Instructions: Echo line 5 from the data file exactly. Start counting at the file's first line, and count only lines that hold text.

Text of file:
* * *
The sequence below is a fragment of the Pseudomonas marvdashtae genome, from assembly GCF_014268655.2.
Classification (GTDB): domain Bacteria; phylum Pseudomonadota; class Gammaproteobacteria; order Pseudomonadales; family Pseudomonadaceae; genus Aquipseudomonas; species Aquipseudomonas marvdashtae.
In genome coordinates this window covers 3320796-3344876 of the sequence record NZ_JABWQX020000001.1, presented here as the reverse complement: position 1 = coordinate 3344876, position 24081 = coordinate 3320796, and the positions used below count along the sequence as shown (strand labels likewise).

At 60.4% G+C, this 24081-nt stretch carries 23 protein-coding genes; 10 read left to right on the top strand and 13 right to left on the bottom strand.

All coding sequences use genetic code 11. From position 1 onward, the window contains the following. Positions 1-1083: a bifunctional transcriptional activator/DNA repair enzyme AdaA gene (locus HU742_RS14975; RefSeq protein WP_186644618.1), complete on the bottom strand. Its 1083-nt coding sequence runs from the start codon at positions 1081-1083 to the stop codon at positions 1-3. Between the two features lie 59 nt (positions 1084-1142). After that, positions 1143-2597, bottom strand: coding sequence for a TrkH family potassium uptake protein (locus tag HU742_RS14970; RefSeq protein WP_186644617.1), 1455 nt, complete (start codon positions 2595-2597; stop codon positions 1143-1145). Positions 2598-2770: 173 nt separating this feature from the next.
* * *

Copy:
All coding sequences use genetic code 11. From position 1 onward, the window contains the following. Positions 1-1083: a bifunctional transcriptional activator/DNA repair enzyme AdaA gene (locus HU742_RS14975; RefSeq protein WP_186644618.1), complete on the bottom strand. Its 1083-nt coding sequence runs from the start codon at positions 1081-1083 to the stop codon at positions 1-3. Between the two features lie 59 nt (positions 1084-1142). After that, positions 1143-2597, bottom strand: coding sequence for a TrkH family potassium uptake protein (locus tag HU742_RS14970; RefSeq protein WP_186644617.1), 1455 nt, complete (start codon positions 2595-2597; stop codon positions 1143-1145). Positions 2598-2770: 173 nt separating this feature from the next.